• This is not a cake – it’s a torte. VERY DIFFERENT. I made it for guests last weekend and it went down well, including down me.

    What if someone offers me cake as a gift or treat? Then the benefit of eating it might be enough to suggest doing it: not offending the person; joining in; indulging in a spot of appropriate feasting, which is emotionally beneficial. But there’s a practical risk here, which might adversely affect my future: they might think I really like cake and then give it to me again. I’m going to have to handle this carefully. Maybe I should ask them to read this post…

  • What if it’s someone else’s birthday or celebration and they’ve invited me to share cake with them? I definitely would eat some cake. I was brought up by a cake-disliking father to believe that it is polite to eat a small amount of disliked cake when offered in a celebratory situation which is not about you. However, because of the severe risk that the cake-offerer thinks cake is a massive treat for me, I’d probably include some very subtle clues, especially when offered the second piece. “Oh gosh, I think my sweet food pipe is a bit full – I’m not really big on cake but that was an unusually nice cake, even for someone who doesn’t really eat cake…”
  • What if it’s my own book launch and I believe people expect and/or would like cake, even though I don’t like it? I don’t have to offer cake but a good host is a generous one and thinks first of what the guests want, so having cake brings benefit to me as I get pleasure from giving and they get pleasure from eating cake (unless some of them don’t like it, in which case there’s no problem because I will also have provided some savoury deliciousness.) Cake is also simple and relatively cheap. Win-win. Let them eat cake.

Depending on your own cake-attraction levels, you might have other questions to ask and other answers to give. But the point of the “Build Your Future” chapter is about just that: knowing yourself and thinking through the situation, your feelings and what you will gain or lose from any decision you’re worrying about. And then using the other chapters to find the 1. Support 2. Skills 3. Coping strategies and 4. Courage to make that right choice.

Your future might be cake or it might not but it should be your choice.

Since my launch is an e-launch, everyone will bring their own cake – or not, in my case. The extra benefit is that in this post I can tell almost literally the whole world that I don’t like cake, thus vastly reducing the chance of someone generously but mistakenly offering me cake at any later stage in my life. I have taken a practical step to prevent unwarranted storms as I sail my little boat on the rough seas of life.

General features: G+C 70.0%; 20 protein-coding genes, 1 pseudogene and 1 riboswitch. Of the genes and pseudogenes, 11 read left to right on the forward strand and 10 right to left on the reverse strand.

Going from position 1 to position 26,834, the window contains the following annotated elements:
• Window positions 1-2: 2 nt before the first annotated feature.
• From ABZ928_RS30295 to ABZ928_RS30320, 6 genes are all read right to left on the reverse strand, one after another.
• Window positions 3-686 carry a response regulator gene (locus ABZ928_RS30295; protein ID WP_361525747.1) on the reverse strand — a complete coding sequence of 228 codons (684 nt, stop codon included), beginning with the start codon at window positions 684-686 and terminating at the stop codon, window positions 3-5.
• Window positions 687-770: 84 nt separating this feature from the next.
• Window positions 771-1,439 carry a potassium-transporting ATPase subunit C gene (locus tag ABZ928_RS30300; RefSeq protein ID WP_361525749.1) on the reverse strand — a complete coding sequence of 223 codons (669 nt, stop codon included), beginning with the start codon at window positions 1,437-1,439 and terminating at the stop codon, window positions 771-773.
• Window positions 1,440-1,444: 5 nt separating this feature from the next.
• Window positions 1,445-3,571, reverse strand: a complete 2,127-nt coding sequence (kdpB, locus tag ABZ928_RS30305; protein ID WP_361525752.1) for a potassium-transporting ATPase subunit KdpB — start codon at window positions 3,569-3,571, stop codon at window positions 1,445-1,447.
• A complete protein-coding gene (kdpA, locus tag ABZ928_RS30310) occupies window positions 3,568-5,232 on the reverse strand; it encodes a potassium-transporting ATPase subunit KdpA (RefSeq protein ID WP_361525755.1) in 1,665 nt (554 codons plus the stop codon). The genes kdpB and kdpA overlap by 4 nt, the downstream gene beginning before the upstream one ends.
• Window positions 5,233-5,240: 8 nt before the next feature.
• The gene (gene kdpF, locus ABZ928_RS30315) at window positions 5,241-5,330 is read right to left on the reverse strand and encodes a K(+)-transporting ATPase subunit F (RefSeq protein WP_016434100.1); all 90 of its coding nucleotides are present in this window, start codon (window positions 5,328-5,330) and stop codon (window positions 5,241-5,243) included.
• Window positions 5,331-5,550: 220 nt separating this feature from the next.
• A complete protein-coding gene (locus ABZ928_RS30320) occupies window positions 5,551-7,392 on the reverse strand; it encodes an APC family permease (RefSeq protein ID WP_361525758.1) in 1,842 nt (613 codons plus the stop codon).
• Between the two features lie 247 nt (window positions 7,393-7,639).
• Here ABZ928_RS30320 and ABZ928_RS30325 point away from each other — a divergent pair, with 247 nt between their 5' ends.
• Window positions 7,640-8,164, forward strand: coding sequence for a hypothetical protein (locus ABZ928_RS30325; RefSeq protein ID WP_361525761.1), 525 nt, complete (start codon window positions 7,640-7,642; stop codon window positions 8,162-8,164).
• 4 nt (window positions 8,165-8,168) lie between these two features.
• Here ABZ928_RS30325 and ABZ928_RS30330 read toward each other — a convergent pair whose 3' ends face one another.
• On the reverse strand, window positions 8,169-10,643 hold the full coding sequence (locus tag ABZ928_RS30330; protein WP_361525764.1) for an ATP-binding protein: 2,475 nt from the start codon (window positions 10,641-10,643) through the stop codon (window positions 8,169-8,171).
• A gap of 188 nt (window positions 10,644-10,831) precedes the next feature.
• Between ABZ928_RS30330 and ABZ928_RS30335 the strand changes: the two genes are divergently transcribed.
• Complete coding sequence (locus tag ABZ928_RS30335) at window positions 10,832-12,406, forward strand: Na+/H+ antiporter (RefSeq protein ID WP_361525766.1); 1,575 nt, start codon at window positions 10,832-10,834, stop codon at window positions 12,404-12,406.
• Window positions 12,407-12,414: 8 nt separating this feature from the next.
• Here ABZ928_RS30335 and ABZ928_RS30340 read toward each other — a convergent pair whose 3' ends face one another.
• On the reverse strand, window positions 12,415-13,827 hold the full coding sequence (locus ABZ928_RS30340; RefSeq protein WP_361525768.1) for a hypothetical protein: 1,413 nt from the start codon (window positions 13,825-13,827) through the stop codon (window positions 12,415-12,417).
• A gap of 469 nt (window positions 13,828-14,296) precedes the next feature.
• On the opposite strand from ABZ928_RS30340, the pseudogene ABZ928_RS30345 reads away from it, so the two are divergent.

“Oh, Nicola, but surely avoidance is not a good strategy?”

Quite right: it’s not, as I say in the chapter about coping strategies. Avoidance is a negative coping strategy and should be avoided. (Although there might be times when even avoidance might be right, but that requires a bit of care from someone who understands the situation.)

Strawberries – better than cake, with very few costs and lots of benefit

I am not avoiding cake. I’m working out whether eating cake or not is the right thing on this particular occasion. And it’s not. I’m making a good, wise decision. I’m building my self-knowledge and my life skills to make myself stronger.

Remember: part of building a strong self, ready to withstand the challenges associated with cake setbacks and upsets throughout your life, is to recognise, appreciate and stand up for what is right for you and make choices based on asking yourself what you will lose and what you will gain from sometimes doing things you don’t like and sometimes not doing things you do like.

Sometimes you should eat cake and sometimes you shouldn’t. Wisdom is knowing the difference. And wisdom is an enormous part of resilience.

Thank you for listening. Thank you for supporting my books. Thank you for not giving me cake.

Have you entered the giveaway and/or asked for a free signed bookplate?

Have you booked the Boosting Teenage Resilience webinar? I won’t talk about cake, I promise!

I won’t talk about cake at the launch, either. It is a cake-free event entirely.